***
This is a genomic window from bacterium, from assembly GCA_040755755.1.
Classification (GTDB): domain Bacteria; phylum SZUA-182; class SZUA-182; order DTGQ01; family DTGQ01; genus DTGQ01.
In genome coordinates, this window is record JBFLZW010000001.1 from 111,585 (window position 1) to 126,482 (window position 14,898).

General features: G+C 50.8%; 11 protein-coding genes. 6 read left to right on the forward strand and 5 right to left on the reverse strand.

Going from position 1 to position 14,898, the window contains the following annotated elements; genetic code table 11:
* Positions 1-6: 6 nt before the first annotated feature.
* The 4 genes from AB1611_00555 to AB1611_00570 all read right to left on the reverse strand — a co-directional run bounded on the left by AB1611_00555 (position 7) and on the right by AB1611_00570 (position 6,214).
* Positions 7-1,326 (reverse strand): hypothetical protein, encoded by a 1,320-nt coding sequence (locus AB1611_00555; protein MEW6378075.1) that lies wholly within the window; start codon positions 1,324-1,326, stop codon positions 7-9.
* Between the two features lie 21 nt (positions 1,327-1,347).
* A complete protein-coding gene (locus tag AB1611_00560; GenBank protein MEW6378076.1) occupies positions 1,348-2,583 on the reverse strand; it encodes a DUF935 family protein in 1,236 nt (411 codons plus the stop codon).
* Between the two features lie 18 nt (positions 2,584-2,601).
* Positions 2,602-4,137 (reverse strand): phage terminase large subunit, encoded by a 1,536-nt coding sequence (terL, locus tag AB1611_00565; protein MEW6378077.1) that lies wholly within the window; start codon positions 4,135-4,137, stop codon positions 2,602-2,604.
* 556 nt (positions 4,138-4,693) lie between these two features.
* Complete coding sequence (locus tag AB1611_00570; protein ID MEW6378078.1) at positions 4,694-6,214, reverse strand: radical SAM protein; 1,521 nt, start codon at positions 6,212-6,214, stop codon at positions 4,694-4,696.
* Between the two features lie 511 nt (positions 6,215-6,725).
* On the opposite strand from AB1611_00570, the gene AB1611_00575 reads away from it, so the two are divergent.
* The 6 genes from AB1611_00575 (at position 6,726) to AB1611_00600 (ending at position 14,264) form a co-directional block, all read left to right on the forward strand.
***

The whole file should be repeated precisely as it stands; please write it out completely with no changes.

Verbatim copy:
This is a genomic window from bacterium, from assembly GCA_040755755.1.
Classification (GTDB): domain Bacteria; phylum SZUA-182; class SZUA-182; order DTGQ01; family DTGQ01; genus DTGQ01.
In genome coordinates, this window is record JBFLZW010000001.1 from 111,585 (window position 1) to 126,482 (window position 14,898).

General features: G+C 50.8%; 11 protein-coding genes. 6 read left to right on the forward strand and 5 right to left on the reverse strand.

Going from position 1 to position 14,898, the window contains the following annotated elements; genetic code table 11:
* Positions 1-6: 6 nt before the first annotated feature.
* The 4 genes from AB1611_00555 to AB1611_00570 all read right to left on the reverse strand — a co-directional run bounded on the left by AB1611_00555 (position 7) and on the right by AB1611_00570 (position 6,214).
* Positions 7-1,326 (reverse strand): hypothetical protein, encoded by a 1,320-nt coding sequence (locus AB1611_00555; protein MEW6378075.1) that lies wholly within the window; start codon positions 1,324-1,326, stop codon positions 7-9.
* Between the two features lie 21 nt (positions 1,327-1,347).
* A complete protein-coding gene (locus tag AB1611_00560; GenBank protein MEW6378076.1) occupies positions 1,348-2,583 on the reverse strand; it encodes a DUF935 family protein in 1,236 nt (411 codons plus the stop codon).
* Between the two features lie 18 nt (positions 2,584-2,601).
* Positions 2,602-4,137 (reverse strand): phage terminase large subunit, encoded by a 1,536-nt coding sequence (terL, locus tag AB1611_00565; protein MEW6378077.1) that lies wholly within the window; start codon positions 4,135-4,137, stop codon positions 2,602-2,604.
* 556 nt (positions 4,138-4,693) lie between these two features.
* Complete coding sequence (locus tag AB1611_00570; protein ID MEW6378078.1) at positions 4,694-6,214, reverse strand: radical SAM protein; 1,521 nt, start codon at positions 6,212-6,214, stop codon at positions 4,694-4,696.
* Between the two features lie 511 nt (positions 6,215-6,725).
* On the opposite strand from AB1611_00570, the gene AB1611_00575 reads away from it, so the two are divergent.
* The 6 genes from AB1611_00575 (at position 6,726) to AB1611_00600 (ending at position 14,264) form a co-directional block, all read left to right on the forward strand.